Car designer at desk with computer

Like most of the Autoblog staff, I've fostered a love for both automobiles and writing since I was young, and I consider myself tremendously fortunate to have made these passions my career. But had I had any sense of design whatsoever – a better sense of scale, proportion and perspective (hell, the ability to hold a pencil correctly) I would've been happy to spend my adult life designing car door handles and CHMSL housings for any two-bit automaker who would have me. In the end, it's probably better for all those involved that it didn't turn out that way, but there's no doubt that the world of automotive design is a fascinating, hyper-competitive sphere.

The world could use more general-interest TV shows that show the car business in a positive, exciting light.

Unsurprisingly, from what auto designers tell me, the road to becoming a professional in the field isn't a particularly easy process, nor is it always a clear one. In part that's because it's apparently very rare to have high school and college art teachers and guidance counselors encourage talented young people to get into the field. That's why I'm cautiously excited about Revved Up, a forthcoming reality television series from Bunim/Murray Productions, the team behind Project Runway, The Real World, and innumerable other reality television shows. According to JeanKnowsCars, Revved Up is looking to cast designers eager to impress a car company and get into the business full-time. Apparently the show is willing to consider designers of all experience levels and professional backgrounds, so if you're interested in being on the show, you can fill out an application on BMP Casting's website. It isn't immediately clear when the show will run, or on what network.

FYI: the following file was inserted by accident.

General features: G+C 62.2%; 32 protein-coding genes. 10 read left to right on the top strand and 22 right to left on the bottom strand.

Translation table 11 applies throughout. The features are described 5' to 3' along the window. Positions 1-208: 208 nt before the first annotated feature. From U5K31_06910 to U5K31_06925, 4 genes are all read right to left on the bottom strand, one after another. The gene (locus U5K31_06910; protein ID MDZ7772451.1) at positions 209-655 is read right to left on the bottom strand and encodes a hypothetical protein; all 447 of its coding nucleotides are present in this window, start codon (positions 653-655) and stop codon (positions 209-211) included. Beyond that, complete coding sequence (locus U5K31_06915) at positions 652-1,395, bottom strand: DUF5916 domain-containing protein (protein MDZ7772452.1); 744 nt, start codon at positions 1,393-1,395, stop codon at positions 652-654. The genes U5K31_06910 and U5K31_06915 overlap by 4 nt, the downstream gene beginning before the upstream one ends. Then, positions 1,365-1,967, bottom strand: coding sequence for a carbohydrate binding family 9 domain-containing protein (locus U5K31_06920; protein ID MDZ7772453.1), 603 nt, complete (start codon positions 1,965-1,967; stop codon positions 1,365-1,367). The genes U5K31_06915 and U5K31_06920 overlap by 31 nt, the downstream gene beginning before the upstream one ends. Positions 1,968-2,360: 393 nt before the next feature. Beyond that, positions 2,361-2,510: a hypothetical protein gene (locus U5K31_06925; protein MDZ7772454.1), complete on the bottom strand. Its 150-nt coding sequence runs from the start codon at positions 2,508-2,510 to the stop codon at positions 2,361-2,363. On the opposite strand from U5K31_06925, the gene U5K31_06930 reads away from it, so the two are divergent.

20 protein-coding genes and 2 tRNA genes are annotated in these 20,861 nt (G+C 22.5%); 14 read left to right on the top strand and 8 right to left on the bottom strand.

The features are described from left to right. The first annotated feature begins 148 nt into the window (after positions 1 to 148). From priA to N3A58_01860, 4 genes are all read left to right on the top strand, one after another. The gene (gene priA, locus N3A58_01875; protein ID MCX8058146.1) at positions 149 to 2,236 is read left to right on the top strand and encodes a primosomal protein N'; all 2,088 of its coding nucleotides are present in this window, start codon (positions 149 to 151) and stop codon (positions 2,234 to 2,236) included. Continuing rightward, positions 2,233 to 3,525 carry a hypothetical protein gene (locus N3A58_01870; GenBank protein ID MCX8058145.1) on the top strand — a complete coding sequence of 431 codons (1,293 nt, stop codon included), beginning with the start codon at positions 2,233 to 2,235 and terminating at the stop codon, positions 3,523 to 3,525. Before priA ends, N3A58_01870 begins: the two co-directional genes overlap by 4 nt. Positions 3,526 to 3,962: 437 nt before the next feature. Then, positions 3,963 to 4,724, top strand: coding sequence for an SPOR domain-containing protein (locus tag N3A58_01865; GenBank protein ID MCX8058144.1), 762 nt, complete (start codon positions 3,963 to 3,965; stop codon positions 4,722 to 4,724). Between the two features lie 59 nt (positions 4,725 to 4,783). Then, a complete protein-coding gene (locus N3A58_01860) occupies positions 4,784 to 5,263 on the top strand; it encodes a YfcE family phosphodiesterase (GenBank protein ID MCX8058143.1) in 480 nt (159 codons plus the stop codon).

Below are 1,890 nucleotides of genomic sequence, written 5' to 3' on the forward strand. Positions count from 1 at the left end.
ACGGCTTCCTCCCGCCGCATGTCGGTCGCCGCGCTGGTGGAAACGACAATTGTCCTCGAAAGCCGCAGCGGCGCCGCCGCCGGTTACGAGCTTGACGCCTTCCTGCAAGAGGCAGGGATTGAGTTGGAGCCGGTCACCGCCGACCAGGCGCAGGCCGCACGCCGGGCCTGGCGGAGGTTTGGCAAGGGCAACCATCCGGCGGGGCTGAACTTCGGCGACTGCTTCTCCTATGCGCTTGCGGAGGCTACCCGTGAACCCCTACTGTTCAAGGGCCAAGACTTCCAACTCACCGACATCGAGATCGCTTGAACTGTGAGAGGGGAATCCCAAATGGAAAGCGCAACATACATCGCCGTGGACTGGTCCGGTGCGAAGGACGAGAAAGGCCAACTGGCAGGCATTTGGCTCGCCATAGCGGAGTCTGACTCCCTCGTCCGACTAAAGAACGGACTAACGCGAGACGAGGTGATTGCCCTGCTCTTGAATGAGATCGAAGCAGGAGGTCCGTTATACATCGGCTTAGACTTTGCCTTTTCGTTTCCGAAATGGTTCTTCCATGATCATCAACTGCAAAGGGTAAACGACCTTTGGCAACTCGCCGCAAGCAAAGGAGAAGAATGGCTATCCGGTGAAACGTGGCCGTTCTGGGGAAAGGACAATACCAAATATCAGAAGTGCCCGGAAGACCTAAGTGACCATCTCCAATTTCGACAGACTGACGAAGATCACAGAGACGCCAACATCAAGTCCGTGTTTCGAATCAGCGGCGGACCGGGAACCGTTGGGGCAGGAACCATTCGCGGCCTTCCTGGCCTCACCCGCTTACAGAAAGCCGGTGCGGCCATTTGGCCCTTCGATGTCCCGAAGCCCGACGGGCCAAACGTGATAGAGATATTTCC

Of course, perhaps I shouldn't be so optimistic – as a genre, reality television competition shows (and reality TV in general) exist in a pretty vacuous landscape, and Revved Up could fall into that easy trainwreck "I'm not here to make friends" trope (Bunim/Murray does plenty of that, too). But in my estimation, the world could use more general-interest TV shows that show the car business in a positive, exciting light... hopefully Revved Up can put careers in the business on more people's radar, or at least increase the appreciation for a major part of what goes into the cars they park in their driveways.